Somebody — or something — hacked my Twitter account over the weekend. That seems like kind of a silly waste of time and technology since I rarely even look at Twitter these days other than to keep an eye on a few national journalists. And I expect that most of my Tweets end up in the equivalent of a Twitter junk mail queue in any event.
So for me this is mostly embarrassing to the extent that I really don’t want people to think I am sending messages saying something like — “must be you in this photo” — with the accompanying photo I imagine not something you want to circulate widely unless you’re a celebrity or elected government official. And I most likely would never have even known about this cyber attack except that a real-life friend sent me an e-mail about it.
But hacking is very much in the news these days. And it’s not a trivial matter.
Rupert Murdoch, family and friends will be grilled in Parliament today over the unethical and most likely criminal activities involving News Corporation and its merry gang of scribblers and Talking Heads. And yesterday, Lulz Security, described by the NYT as “the hacking group,” attacked some of the Murdoch media properties and website. Here’s from the story “Lulz Security Says It Hacked News Corporation Sites“:
The hacking group Lulz Security claimed responsibility for a string of attacks on Web sites belonging to the News Corporation on Monday. Among the attacks, the hacking group planted a fake article about the death of Rupert Murdoch, the chairman of the News Corporation, on one of the company’s newspaper sites.
The fake article appeared on a page at new-times.co.uk, which had apparently been used to inform readers about a new design for the site of The Times of London. It said Mr. Murdoch had died from a drug overdose.
Mr. Murdoch’s company is facing a sweeping scandal in Britain, set off by revelations that journalists at his newspapers hacked into voice-mail accounts in search of news.
After posting the fake article, LulzSec apparently altered the Web site of The Sun, another Murdoch paper, so that it sent site visitors to the article. Soon after, the Sun site instead forwarded visitors to the LulzSec Twitter page.
LulzSec also claimed it had changed the DNS addresses for all of News International’s Web sites, making them completely inaccessible to the public. DNS refers to the Domain Name System, which is a directory that connects Web site names to numerical Internet addresses.
When News International, the British newspaper division of the News Corporation, posted what appeared to be a statement about the hacking of The Sun’s site on its corporate site, those who tried to read the statement were also sent to the Twitter page. The sites of News International, The Sun and The Times were all unreachable later in the evening.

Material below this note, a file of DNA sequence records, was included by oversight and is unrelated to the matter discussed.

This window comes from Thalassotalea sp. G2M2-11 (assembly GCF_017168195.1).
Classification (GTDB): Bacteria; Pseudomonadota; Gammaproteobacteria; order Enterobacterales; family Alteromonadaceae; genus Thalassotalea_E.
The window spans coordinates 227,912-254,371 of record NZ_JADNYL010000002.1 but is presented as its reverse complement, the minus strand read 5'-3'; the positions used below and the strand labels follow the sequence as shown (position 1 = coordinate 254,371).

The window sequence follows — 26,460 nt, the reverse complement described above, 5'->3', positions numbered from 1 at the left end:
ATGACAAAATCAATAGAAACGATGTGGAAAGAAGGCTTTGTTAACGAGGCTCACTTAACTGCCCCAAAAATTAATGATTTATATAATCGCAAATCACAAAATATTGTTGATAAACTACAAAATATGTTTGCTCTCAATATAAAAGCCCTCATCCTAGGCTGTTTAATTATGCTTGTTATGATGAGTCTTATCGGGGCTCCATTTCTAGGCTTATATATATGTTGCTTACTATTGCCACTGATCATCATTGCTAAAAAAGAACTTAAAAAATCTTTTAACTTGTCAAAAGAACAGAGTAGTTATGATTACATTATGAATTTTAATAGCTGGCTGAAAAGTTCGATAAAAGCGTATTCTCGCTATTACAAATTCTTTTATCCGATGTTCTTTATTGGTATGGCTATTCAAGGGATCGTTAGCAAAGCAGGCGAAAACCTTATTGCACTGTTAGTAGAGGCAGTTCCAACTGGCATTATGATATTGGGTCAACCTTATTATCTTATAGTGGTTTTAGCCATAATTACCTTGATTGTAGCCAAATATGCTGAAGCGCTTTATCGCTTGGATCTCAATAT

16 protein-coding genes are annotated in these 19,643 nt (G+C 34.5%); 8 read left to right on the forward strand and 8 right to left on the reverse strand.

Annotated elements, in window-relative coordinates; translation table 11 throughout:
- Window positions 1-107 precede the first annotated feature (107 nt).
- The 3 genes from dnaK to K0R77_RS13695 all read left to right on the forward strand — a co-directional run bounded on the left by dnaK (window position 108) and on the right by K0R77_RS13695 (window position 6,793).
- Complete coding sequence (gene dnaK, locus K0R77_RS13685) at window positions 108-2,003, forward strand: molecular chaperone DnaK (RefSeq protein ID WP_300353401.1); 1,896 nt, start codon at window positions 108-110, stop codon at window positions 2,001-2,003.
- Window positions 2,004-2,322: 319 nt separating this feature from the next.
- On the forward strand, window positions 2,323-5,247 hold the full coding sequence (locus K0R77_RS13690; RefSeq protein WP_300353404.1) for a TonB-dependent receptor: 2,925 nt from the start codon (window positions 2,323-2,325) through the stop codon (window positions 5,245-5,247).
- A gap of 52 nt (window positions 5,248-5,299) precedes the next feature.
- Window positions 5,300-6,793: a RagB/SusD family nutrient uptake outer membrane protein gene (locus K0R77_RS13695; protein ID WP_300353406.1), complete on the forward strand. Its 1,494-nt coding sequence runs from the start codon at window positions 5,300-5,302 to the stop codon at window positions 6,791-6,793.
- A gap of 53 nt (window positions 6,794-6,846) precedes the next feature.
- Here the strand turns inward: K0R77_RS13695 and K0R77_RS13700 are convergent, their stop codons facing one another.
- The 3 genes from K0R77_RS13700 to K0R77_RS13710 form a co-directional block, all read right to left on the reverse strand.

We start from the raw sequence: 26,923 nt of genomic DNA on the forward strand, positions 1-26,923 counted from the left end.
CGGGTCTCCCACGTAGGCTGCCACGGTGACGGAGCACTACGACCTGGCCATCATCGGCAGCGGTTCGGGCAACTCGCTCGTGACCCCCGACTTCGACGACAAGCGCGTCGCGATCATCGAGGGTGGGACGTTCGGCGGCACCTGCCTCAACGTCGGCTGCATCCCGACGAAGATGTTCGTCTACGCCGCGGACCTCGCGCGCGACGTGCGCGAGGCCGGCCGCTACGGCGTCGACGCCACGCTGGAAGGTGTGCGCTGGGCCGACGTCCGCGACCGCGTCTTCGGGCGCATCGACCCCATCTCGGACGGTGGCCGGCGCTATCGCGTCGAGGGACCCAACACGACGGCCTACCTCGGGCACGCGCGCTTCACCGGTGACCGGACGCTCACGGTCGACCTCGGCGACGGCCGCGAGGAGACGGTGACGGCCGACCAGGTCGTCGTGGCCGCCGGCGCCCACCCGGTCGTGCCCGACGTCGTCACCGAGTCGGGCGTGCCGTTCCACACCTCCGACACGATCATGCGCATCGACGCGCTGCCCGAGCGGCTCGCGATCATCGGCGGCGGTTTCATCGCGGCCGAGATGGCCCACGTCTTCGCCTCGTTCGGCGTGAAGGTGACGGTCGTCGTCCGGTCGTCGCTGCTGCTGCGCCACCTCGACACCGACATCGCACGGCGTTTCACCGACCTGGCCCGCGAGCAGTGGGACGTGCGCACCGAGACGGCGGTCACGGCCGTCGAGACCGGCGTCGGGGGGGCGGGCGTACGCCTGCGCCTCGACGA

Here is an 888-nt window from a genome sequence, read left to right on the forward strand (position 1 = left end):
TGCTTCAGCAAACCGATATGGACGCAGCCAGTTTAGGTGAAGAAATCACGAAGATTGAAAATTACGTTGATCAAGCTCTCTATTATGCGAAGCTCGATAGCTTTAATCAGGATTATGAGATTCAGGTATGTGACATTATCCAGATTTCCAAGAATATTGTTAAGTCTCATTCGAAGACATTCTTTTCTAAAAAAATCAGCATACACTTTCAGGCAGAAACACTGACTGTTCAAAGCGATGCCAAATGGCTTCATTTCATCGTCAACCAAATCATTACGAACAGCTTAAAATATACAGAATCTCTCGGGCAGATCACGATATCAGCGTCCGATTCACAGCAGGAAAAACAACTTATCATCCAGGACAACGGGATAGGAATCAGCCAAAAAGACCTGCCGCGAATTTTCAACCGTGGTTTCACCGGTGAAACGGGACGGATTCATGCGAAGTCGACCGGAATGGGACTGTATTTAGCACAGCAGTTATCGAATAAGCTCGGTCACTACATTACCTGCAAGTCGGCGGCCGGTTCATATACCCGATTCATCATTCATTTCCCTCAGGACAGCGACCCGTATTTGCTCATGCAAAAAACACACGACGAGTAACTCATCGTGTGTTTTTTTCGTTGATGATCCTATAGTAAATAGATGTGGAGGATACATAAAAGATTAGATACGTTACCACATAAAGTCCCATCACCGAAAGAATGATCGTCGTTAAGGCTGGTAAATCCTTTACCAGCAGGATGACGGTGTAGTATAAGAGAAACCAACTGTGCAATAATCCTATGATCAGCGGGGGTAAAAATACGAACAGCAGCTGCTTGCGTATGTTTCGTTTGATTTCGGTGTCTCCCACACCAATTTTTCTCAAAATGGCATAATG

LulzSec said last month that it was closing up shop and would discontinue a hacking spree, but the group seems to have reorganized and is now active again.
The group has claimed responsibility for hacking a number of sites over the last two months, including those of PBS, the United States Senate, the Arizona Department of Public Safety and the Web site of a company associated with the Federal Bureau of Investigation.
Not that funny, folks. The entire situation involving News Corporation is a black eye for ethical and responsible journalism. But the ability of individuals and groups to hack personal accounts and websites — and launch cyber attacks against organizations and governments — represents a real threat to our economy and national security.
During his recent confirmation hearing to become the head sled at the Department of Defense, then CIA chief Leon Panetta warned that a “cyber attack could be the next Pearl Harbor.”
CIA director Leon Panetta has warned that a large-scale cyber attack that could take down power, finance, security and governmental systems is a ‘real possibility’.
Appearing before Congress in a confirmation hearing for his appointment as secretary of defense, Mr Panetta said that the U.S. could face cyber warfare.
‘The next Pearl Harbor we confront could very well be a cyber attack that cripples our power systems, our grid, our security systems, our financial systems, our governmental systems,’ said Mr Panetta.
‘This is a real possibility in today’s world,’ he told the Senate Armed Services Committee.
‘As a result, I think we have to aggressively be able to counter that. It is going to take both defensive measures as well as aggressive measures to deal with it.’
Mr Panetta is due to take over from Robert Gates as secretary of defense at the end of the month.
His comments came after the Pentagon said that the U.S. could treat cyber attacks originating from foreign countries to be the equivalent to acts of war.
The International Monetary Fund became the latest high-profile institution to admit that it had been targeted by sophisticated cyber attackers.